Monday, July 27, 2015

Read your traffic ticket before pleading guilty

Early last summer, my #1 Navy son told me he was shipping out on his first overseas deployment.  As you can probably imagine, I was not that thrilled.  My opinion changed when I learned he was going to Okinawa.  As overseas deployments go, Okinawa is about as stress-free on moms as it can get.  So I was happy.


A few days prior to the date he was shipping out, he sent me a text telling me he would call me that night right before he shut off his phone for a few months.  After that, we'd have to communicate by email, since neither of us had overseas cell service.  [I learned later that he was able to call me at the liberty center with some type of specialized WiFi that routes phone calls stateside.  Most of his calls came from a Florida number.]

Anyway, he sent me that text.  I was stopped at a red light in a heap of traffic, so I replied back, letting him know I'd be home at 6:30pm.

The light changed and I pulled forward along with a LOT of other cars.  Saw pretty red and blue lights in my rear view mirror.  Rats.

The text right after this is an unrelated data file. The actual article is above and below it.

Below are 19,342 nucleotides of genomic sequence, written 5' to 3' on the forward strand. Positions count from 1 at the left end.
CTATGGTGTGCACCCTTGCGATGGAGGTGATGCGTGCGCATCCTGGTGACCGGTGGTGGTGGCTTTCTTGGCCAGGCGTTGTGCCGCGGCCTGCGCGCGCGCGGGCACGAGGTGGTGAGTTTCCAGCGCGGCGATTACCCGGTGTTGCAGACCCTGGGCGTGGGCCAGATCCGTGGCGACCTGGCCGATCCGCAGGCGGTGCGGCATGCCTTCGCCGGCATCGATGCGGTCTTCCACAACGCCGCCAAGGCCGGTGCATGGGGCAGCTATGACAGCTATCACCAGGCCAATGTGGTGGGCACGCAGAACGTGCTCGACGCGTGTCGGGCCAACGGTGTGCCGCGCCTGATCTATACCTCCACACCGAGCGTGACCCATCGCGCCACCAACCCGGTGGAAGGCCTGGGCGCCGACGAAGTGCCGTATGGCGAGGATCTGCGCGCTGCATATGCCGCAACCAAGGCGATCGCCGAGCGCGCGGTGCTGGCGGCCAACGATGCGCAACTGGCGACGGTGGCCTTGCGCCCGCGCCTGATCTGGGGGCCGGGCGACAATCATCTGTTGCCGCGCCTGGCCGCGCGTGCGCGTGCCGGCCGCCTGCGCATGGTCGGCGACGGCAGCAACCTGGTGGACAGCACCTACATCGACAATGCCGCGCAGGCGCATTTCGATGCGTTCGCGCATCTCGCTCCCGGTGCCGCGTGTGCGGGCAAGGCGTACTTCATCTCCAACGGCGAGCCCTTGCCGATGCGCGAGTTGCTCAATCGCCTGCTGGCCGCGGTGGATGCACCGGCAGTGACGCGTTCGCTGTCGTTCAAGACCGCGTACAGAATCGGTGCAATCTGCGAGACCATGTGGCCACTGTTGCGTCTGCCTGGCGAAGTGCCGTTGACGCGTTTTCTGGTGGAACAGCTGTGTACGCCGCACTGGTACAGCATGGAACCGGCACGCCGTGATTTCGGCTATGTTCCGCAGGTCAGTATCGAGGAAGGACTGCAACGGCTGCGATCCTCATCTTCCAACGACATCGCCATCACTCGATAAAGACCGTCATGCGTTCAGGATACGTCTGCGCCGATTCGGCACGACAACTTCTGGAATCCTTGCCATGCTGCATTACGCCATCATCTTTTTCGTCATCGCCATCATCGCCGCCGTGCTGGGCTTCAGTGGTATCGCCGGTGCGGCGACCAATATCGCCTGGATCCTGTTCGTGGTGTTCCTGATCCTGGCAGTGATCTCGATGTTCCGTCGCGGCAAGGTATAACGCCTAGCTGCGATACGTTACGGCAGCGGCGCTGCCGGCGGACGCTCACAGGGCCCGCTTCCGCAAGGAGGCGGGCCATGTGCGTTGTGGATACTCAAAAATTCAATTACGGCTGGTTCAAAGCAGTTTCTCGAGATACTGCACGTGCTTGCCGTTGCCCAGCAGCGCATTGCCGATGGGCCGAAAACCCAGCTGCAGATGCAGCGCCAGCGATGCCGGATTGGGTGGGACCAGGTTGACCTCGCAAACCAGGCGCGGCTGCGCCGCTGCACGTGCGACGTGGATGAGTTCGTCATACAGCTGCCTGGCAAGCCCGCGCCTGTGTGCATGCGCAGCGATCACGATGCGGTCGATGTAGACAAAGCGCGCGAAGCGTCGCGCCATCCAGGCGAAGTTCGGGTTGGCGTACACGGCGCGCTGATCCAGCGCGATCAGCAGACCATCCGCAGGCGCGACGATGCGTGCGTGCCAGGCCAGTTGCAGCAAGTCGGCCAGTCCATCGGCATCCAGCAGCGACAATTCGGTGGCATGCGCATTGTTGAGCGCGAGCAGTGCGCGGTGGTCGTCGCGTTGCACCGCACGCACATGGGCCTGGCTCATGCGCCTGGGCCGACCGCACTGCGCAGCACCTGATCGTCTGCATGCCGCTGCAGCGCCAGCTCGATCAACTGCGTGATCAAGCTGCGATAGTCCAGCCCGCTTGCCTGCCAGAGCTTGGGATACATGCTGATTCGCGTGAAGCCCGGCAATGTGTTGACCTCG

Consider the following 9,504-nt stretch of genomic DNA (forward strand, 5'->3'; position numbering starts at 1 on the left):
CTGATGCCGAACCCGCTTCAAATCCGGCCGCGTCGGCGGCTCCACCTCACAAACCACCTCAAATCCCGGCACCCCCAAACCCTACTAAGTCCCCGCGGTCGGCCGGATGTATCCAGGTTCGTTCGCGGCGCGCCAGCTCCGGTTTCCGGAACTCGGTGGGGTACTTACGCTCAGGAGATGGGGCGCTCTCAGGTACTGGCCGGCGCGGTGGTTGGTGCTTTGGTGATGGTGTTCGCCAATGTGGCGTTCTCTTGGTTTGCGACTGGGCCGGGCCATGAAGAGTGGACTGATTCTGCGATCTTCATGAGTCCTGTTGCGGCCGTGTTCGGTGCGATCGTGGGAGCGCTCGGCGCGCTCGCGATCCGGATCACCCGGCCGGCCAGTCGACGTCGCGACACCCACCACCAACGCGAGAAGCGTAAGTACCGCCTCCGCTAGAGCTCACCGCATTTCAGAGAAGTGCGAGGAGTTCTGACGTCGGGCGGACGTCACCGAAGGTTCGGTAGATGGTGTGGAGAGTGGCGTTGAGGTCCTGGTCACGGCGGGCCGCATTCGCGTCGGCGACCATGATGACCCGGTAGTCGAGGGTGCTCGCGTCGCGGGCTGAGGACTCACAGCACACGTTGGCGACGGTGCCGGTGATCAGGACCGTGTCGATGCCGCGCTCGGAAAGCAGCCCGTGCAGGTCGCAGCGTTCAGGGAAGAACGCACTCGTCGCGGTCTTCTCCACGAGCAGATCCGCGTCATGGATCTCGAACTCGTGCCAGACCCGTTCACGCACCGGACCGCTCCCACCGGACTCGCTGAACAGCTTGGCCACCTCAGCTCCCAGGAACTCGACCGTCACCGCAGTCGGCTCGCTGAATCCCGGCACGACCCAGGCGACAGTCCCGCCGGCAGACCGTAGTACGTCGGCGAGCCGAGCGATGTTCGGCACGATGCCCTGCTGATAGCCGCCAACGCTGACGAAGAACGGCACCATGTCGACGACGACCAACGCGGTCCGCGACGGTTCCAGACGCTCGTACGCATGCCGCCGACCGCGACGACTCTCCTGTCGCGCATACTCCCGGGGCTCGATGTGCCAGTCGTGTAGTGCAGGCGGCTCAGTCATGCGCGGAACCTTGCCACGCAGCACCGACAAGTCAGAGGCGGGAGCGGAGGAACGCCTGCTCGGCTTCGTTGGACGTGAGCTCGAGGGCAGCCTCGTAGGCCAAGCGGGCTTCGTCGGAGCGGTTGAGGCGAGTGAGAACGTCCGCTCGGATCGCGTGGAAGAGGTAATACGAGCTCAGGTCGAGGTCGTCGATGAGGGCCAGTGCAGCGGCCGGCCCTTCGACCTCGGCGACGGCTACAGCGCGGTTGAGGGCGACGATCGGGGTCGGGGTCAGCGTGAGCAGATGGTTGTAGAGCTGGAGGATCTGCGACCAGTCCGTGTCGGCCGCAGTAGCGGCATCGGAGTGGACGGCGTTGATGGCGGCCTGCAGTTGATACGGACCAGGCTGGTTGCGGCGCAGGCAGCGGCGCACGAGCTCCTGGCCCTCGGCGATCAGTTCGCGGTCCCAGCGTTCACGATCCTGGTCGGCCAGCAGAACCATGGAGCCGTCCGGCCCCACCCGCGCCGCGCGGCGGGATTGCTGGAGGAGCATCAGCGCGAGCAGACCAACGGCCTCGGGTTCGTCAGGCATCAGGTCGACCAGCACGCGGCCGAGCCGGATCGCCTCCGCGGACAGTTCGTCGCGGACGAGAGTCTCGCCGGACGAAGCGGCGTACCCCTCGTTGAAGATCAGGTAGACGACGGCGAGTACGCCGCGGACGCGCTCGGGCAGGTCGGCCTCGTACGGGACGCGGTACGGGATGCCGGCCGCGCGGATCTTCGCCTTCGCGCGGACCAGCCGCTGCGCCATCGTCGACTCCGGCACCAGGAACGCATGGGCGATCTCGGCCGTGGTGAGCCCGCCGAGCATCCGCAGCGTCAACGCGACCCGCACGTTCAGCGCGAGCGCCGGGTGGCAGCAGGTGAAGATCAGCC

So I pulled off on a side street and received a ticket for texting while driving.  I didn't say anything to the cop, just dutifully handed over my license and registration.  Yes, I was not moving at the time, but the engine was running so technically I was "driving" even tho stopped.

The vehicle code section he cited me for, was using a cell phone while driving.  In CA, you can only use a cell phone while driving if you are hands-free, meaning you need a bluetooth or similar device.  I wasn't.

I called an acquaintance of mine who defends traffic tickets.  He told me to look up a case People v Spriggs which states that this particular code section applies ONLY to speaking and listening on the phone.  The code section for texting is entirely different than the code section I was cited for.

An internet search gave me the case my friend referenced, plus the relevant code sections.  As it turns out, I was certainly guilty of texting while driving, but I was NOT guilty of violating the code section written on the ticket.

Bottom line - always read your ticket.  Never assume the officer is right, or that you'll lose.

On the date written at the bottom of the ticket, I appeared in court and pled not-guilty.  The court set a trial date.

Next week - my trial.

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